[0058] The procoagulant activity of the chimeric protein may be reduced or substantially eliminated as a result of modifications such as amino acid replacement by means of mutagenesis. This may be achieved by subjecting the prothrombin sequence of the chimeric protein to mutations that render it impervious to cleavage at the locus corresponding to Arg-271 of wild-type prothrombin by Factor Xa (see Figure 1 B). Exemplary among such mutants are chimeric proteins containing an amino acid replacement at said locus of a human prepro prothrombin compared to unmodified human prepro prothrombin, where the human prepro prothrombin comprises a sequence of amino acid residues as set forth in SEQ ID NO:1 . In some representative instances, the amino acid residue replacing said Arg is selected from the group consisting of Ala, Val, Leu, lie, Met, Gin, Glu, Gly, His, Met, Ser, Thr, Trp, and Tyr. An uncharged or hydrophobic residue, such as Ala, Val, Leu, lie, or Met, is preferred. For example, in polypeptides comprising the sequence of SEQ ID. NO:5, the residue at the locus corresponding to Arg-271 of SEQ ID. NO: 1 is replaced with an Ala residue.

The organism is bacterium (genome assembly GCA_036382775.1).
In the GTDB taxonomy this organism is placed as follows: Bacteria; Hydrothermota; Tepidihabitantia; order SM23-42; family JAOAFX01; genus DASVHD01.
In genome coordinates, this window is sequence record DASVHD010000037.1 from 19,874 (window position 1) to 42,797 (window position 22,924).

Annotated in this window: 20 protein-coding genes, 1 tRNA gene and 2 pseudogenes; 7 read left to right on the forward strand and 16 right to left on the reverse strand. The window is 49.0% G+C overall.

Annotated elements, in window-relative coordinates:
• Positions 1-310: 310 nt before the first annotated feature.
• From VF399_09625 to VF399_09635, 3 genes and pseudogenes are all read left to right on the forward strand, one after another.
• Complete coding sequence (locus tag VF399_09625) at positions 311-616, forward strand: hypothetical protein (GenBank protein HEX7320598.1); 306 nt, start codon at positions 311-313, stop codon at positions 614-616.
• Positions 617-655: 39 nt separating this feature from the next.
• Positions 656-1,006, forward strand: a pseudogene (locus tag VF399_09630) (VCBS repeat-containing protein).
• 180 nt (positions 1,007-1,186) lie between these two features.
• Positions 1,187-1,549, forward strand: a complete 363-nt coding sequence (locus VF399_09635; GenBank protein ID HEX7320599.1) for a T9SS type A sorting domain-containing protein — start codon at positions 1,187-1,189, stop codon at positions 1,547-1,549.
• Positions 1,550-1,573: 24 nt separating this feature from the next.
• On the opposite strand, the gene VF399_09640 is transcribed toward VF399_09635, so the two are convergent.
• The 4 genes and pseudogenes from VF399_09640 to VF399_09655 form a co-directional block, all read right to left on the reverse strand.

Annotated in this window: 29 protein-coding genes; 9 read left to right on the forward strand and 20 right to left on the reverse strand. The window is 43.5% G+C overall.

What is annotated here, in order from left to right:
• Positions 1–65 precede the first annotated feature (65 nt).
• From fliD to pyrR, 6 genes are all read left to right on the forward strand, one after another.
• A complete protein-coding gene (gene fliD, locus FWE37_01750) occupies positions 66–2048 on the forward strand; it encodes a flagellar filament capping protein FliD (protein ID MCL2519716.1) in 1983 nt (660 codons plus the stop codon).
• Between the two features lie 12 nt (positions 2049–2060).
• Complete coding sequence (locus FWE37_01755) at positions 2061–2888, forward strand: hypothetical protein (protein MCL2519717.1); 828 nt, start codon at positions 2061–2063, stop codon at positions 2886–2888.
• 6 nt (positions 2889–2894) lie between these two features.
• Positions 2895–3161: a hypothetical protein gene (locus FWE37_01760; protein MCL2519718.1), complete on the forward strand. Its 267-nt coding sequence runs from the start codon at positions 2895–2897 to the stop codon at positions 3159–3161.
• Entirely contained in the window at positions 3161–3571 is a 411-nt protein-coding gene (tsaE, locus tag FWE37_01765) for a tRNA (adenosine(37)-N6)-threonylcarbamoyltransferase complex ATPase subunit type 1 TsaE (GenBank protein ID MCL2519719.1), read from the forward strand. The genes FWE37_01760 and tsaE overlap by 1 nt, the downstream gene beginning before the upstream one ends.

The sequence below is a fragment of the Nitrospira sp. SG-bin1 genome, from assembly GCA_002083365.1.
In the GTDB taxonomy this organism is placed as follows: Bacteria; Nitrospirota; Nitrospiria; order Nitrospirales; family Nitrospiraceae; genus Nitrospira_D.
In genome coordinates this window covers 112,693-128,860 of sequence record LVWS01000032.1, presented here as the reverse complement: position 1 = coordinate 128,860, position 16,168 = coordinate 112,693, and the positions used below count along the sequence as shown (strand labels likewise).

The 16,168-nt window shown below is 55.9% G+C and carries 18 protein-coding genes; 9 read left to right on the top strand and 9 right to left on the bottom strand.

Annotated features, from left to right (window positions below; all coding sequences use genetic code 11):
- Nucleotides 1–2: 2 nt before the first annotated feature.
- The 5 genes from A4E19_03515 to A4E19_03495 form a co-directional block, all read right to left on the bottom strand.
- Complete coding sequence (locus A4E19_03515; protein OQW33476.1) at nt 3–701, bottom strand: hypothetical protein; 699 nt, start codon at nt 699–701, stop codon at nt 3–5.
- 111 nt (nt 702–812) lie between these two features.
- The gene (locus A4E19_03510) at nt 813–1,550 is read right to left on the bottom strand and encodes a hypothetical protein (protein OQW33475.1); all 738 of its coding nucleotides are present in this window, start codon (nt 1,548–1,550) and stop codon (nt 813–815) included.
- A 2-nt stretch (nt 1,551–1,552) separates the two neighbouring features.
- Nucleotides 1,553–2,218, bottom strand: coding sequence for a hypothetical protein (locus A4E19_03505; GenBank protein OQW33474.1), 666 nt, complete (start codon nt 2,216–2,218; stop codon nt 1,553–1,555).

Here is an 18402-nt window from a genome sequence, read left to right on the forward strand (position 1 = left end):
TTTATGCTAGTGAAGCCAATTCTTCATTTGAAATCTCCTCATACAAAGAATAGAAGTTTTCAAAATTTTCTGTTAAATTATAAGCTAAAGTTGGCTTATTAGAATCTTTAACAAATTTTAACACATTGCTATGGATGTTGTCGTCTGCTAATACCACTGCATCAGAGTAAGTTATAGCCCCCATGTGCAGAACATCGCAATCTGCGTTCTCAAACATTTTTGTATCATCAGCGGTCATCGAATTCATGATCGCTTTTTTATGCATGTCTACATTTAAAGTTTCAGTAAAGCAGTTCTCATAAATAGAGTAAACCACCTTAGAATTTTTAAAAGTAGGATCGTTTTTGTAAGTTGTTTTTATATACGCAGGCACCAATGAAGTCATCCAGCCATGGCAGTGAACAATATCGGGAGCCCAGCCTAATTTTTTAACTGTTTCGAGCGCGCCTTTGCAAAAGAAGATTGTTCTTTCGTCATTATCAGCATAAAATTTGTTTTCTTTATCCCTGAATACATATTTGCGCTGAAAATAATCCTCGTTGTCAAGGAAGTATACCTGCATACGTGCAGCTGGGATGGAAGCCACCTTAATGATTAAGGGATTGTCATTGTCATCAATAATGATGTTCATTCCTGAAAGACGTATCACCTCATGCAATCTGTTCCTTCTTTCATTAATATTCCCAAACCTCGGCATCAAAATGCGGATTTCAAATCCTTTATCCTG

[0059] Modifications intended to prevent further cleavages of the prothrombin sequence can also be included. In representative instances, the cleavages at the loci corresponding to Arg-155 and Arg-284 of wild-type human prepro prothrombin can be prevented by mutagenesis. Accordingly, the prothrombin sequence of the chimeric protein may contain further amino acid replacements at said loci compared to unmodified human prothrombin. For instance, each of the Arg residues of said loci may be replaced with an amino acid residue selected from the group consisting of Ala, Val, Leu, lie, Met, Gin, Glu, Gly, His, Met, Ser, Thr, Trp, and Tyr. An uncharged or hydrophobic residue, such as Ala, Val, Leu, lie, or Met, is preferred. For example, in polypeptides comprising the sequence of SEQ ID. NO:5, such as "PCgla/Prothrombin-3A," each of the Arg residues in the loci corresponding to Arg- 155, Arg-271 and Arg-284 of SEQ ID NO:1 is replaced with an Ala residue (Figure 1 B).